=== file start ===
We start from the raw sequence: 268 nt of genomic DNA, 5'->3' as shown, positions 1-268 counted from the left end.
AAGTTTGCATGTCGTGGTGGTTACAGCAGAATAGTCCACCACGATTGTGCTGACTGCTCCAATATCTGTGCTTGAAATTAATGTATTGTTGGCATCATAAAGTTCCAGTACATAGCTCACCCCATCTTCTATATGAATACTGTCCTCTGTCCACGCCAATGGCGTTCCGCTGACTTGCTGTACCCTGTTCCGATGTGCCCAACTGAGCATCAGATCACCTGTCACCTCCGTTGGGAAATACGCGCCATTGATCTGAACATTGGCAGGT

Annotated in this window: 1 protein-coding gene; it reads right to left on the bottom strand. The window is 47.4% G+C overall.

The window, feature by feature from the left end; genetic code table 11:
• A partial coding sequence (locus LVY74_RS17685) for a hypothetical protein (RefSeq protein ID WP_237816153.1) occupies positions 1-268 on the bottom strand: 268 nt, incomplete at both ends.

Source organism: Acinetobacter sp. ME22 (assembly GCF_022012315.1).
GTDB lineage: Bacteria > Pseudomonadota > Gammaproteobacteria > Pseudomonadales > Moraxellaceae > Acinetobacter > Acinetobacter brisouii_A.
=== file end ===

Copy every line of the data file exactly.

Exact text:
We start from the raw sequence: 268 nt of genomic DNA, 5'->3' as shown, positions 1-268 counted from the left end.
AAGTTTGCATGTCGTGGTGGTTACAGCAGAATAGTCCACCACGATTGTGCTGACTGCTCCAATATCTGTGCTTGAAATTAATGTATTGTTGGCATCATAAAGTTCCAGTACATAGCTCACCCCATCTTCTATATGAATACTGTCCTCTGTCCACGCCAATGGCGTTCCGCTGACTTGCTGTACCCTGTTCCGATGTGCCCAACTGAGCATCAGATCACCTGTCACCTCCGTTGGGAAATACGCGCCATTGATCTGAACATTGGCAGGT

Annotated in this window: 1 protein-coding gene; it reads right to left on the bottom strand. The window is 47.4% G+C overall.

The window, feature by feature from the left end; genetic code table 11:
• A partial coding sequence (locus LVY74_RS17685) for a hypothetical protein (RefSeq protein ID WP_237816153.1) occupies positions 1-268 on the bottom strand: 268 nt, incomplete at both ends.

Source organism: Acinetobacter sp. ME22 (assembly GCF_022012315.1).
GTDB lineage: Bacteria > Pseudomonadota > Gammaproteobacteria > Pseudomonadales > Moraxellaceae > Acinetobacter > Acinetobacter brisouii_A.